After a PREMIUM TIMES investigation exposing a multi-billion-naira medical referral kickback scam in the Nigerian health sector, an anti-corruption group, the Human and Environmental Development Agenda (HEDA), has petitioned President Muhammadu Buhari and the Nigeria Medical Association (NMA) to probe the hospitals, physicians, and diagnostic centres involved in the scam.
PREMIUM TIMES’ 20-month investigation revealed how Nigerians, about 90 per cent of whom pay for medical bills out of pocket, are swindled by doctors, hospitals, and diagnostic centres.
Using a reporter who posed as a doctor, this newspaper was able to reveal that doctors are paid a cut of 20 per cent for every referral they make to diagnostic centres, a practice that does not only negate the code of medical practice in the country but is criminalised by extant regulations, such as the Rules of the Professional Conduct for Medical Laboratory Scientist, Laboratory Technicians and Laboratory Assistants (2018), and can carry a jail term of up to five years.
PREMIUM TIMES’ investigation also revealed that some of the biggest diagnostic centres in the country such as Me Cure, Afriglobal, Union Diagnostics, and Clinix are involved in this entrenched referral kickback scam.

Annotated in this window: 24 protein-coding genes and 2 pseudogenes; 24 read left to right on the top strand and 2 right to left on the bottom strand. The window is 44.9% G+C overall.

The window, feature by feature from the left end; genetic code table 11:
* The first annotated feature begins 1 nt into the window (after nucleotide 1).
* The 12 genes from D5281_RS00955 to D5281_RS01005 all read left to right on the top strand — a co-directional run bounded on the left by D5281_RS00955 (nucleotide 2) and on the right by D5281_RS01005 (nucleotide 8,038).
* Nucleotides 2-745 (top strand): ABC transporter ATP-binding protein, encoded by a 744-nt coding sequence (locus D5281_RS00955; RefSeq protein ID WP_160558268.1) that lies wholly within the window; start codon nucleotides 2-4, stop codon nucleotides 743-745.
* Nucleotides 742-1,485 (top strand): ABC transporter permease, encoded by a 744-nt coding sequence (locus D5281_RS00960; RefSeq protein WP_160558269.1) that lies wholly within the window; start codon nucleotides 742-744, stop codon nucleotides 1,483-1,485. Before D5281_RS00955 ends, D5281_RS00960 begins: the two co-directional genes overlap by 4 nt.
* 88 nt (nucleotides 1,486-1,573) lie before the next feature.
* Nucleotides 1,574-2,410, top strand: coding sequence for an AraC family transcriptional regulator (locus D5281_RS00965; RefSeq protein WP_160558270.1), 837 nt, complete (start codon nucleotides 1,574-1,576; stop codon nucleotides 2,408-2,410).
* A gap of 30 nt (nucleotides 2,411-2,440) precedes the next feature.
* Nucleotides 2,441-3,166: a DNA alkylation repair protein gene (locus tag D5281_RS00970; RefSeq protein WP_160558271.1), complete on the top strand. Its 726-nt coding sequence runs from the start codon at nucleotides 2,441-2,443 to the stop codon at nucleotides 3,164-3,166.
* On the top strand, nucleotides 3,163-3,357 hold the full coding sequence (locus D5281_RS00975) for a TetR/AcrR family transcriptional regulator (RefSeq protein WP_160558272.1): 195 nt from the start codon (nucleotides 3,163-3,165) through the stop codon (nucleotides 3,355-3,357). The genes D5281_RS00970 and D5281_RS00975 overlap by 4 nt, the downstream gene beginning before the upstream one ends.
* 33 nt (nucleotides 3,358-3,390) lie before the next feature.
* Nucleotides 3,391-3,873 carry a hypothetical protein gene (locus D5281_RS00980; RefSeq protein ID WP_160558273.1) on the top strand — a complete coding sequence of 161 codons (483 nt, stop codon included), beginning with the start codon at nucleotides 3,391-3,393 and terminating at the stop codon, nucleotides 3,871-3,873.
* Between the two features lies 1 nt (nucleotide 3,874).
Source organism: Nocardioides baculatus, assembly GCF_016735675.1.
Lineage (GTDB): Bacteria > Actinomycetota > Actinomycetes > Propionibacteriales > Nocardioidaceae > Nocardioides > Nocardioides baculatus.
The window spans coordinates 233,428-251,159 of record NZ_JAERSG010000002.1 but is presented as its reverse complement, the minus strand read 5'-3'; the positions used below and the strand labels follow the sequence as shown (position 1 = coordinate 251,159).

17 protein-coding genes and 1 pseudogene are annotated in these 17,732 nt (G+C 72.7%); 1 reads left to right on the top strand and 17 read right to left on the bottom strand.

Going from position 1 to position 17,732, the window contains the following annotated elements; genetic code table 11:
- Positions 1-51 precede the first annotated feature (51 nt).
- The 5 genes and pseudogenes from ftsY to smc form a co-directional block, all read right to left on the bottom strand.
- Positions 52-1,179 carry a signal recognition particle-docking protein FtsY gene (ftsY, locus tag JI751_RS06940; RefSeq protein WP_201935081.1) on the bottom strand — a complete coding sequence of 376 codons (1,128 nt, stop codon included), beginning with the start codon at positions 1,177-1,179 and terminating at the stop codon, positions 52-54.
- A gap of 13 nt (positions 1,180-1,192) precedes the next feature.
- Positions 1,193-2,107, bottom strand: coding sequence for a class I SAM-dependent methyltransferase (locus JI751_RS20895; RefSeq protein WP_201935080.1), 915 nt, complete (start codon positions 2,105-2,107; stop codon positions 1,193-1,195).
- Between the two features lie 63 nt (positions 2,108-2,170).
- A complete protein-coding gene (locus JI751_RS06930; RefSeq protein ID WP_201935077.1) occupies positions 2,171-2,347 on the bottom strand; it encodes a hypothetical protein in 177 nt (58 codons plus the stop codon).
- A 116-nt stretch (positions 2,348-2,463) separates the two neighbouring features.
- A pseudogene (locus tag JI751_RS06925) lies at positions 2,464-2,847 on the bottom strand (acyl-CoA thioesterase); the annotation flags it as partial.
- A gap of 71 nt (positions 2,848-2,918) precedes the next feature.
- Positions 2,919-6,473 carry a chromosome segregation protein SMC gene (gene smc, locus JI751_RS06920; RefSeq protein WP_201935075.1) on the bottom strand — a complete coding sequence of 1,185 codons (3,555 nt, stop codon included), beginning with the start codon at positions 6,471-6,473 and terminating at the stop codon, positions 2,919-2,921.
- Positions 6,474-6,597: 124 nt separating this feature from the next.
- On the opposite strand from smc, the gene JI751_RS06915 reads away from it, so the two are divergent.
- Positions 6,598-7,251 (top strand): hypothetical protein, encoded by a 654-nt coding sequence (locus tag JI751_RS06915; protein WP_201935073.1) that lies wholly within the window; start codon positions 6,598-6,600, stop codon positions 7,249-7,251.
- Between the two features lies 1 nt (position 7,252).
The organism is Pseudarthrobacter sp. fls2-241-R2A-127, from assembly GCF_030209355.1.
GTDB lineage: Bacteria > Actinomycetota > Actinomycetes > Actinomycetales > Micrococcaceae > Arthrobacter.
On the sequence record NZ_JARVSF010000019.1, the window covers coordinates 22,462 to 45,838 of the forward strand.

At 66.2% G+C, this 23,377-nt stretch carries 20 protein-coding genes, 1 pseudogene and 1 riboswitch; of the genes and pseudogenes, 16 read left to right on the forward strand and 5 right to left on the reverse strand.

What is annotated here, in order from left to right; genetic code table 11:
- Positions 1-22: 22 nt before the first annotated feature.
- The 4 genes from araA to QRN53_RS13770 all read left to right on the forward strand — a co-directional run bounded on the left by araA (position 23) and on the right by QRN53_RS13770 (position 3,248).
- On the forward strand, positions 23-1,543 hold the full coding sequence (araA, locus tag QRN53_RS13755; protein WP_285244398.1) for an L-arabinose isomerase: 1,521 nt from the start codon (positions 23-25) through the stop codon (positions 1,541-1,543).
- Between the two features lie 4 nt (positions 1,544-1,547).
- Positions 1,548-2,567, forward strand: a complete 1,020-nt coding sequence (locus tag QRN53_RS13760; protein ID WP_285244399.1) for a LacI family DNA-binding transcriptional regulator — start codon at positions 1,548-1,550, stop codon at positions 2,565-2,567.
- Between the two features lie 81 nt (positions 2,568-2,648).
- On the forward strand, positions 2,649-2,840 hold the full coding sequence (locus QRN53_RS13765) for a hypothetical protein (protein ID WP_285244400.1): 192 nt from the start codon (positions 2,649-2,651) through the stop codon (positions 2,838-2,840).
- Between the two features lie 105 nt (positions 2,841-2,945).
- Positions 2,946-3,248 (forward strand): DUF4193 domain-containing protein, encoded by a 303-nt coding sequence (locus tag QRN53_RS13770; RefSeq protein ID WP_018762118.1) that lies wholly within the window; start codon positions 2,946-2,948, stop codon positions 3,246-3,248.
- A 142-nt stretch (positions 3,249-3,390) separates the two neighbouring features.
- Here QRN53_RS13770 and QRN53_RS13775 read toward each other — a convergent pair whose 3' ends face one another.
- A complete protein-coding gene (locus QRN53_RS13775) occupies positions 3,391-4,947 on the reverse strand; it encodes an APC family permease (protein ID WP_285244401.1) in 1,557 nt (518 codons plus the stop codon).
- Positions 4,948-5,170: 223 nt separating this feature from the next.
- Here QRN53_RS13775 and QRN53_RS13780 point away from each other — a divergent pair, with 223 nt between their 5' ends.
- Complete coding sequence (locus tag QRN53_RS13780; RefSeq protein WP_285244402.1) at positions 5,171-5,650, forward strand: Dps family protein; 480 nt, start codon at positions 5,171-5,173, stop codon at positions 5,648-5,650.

In a statement on Sunday by HEDA’s chairperson, Olanrewaju Suraju, the group called on Mr Buhari and the NMA, to investigate the scam which it said directly impact the lives of Nigerians.
“This is an important threshold. Corruption in the health sector has a direct impact on human lives. This is a scam that if unchecked will worsen the fatality rate in Nigerian hospitals. It’s a kind of corruption that is almost akin to sucking the blood of fellow human beings by those expected to save human lives,” HEDA said.
“The petition was informed by media reports that revealed a criminal, multi-billion naira fee-splitting, cut or rebate scheme in the healthcare sector in which medical laboratories hike the cost of medical tests by between 20 to 35 percent, which is later paid to the referring doctors or hospitals thereby defrauding patients, private and public institutions through a well-organised cartel,” the statement said, making reference to the findings of PREMIUM TIMES investigation.
“The medical profession is a noble profession; the profession is being dented with this outrageous line of behaviour. According to the report, the rebate or cut scheme has remained entrenched in the healthcare sector, swindling patients of wads of naira every year, in blatant disregard of the ethical concern and the criminal implication of the illicit practice,” Mr Suraju said.
HEDA said this fraudulent scheme by medical practitioners makes healthcare more expensive and can lead to loss of lives.
“This is corruption beyond words and should be curbed with all sense of vigilance and appropriate sanction” HEDA said.
“It is about sanctity and protection of lives” HEDA said.
Since the story was published and amidst outrage by many Nigerians, the Nigerian government has not investigated the scandal nor promised to do so.